All state income tax systems in the United States, including ours, have a set of rules that are used to figure out which state has the primary right to tax income.

For example, most tax systems provide that rent from real property is sourced at the location of the property, so if a couple in Florida rents out a property they own on Maui, they can expect to pay our general excise tax and our net income tax on that rent.

These sourcing rules, which do vary by state but are relatively consistent, are there to assure consistent and fair treatment between states.

Tax money in a jar

Sourcing rules, which vary by state but are relatively consistent, are there to assure consistent and fair treatment between states.

Nevertheless, sourcing rules can yield strange results. In Hawaii, there is a Supreme Court case ruling that when real property is sold on the installment basis under an “agreement of sale” (where the seller remains on the title until the price is paid although the buyer can live in the house), the interest on the deferred payments is Hawaii source income and is subject to our net income tax and our GET.

There is also a Hawaii Tax Appeal Court case holding that when the seller instead finances the deal by taking a purchase money mortgage on the property, and does not remain on title, then the mortgage interest is sourced to the residence of the seller, who in that case did not live in Hawaii.

In the latter case, the court applied the rule for income from intangibles such as interest, royalties, and dividends, which says that income is sourced to the residence of the recipient unless you can connect it with some active business that the recipient is conducting somewhere else.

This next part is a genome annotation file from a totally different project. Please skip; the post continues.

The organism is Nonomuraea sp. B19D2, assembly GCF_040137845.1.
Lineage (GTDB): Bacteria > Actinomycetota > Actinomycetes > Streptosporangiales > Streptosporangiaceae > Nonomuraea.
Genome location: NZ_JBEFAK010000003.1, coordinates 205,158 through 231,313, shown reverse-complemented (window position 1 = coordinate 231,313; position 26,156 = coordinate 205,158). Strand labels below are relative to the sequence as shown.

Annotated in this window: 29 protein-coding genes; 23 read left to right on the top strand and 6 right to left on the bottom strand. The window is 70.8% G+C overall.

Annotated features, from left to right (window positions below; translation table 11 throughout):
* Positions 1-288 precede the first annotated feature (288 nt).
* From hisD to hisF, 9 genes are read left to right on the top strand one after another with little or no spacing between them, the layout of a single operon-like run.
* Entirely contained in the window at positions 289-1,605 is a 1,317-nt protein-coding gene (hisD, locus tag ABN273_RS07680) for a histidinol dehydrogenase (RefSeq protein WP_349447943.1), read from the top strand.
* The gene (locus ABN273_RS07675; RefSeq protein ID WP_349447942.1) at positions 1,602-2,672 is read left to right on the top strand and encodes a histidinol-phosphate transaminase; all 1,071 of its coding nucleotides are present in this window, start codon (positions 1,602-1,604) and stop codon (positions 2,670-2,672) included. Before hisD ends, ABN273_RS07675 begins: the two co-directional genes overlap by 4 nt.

Real estate investment trusts or REITs, which we’ve discussed before and are now the subject of some bills in the Legislature, are source shifters.

For income tax purposes, they take in rent income, which is sourced to the location of the property being rented. They don’t pay income tax on that income as long as they distribute the money to their shareholders as dividends.

The dividend income of their shareholders, on the other hand, is generally sourced to the residence of the shareholders. So the income, that otherwise would be taxed by the state in which the property is located is instead taxed in the states in which the shareholders live.

There are other kinds of entities that are not themselves taxed. Partnerships and Subchapter S corporations don’t have this issue because the partners in a partnership and shareholders in an S corporation are considered to do the same business that the entity is doing, so the source of the income doesn’t change.

Mutual funds, also known as regulated investment companies, do have the potential for source shifting, where the state in which the company is headquartered loses the ability to tax the investment income in favor of the states in which the company’s shareholders reside.

Was source shifting an accident? Probably. Congress, which enacted REITs in 1960, doesn’t care about source shifting between states because the IRS gets to tax the shareholders in any event. If the dividend is paid to someone outside the country, federal tax is withheld so the Treasury is able to get one level of tax on all of the REIT’s earnings.

For some states, however, the consequences of source shifting are much more pronounced. In particular, it so happens that REITS own lots of property in Hawaii and there don’t seem to be many REIT shareholders in Hawaii — so Hawaii gets the short end of the shift.

Whether that continues to be the case will be something that the Legislature will be considering.

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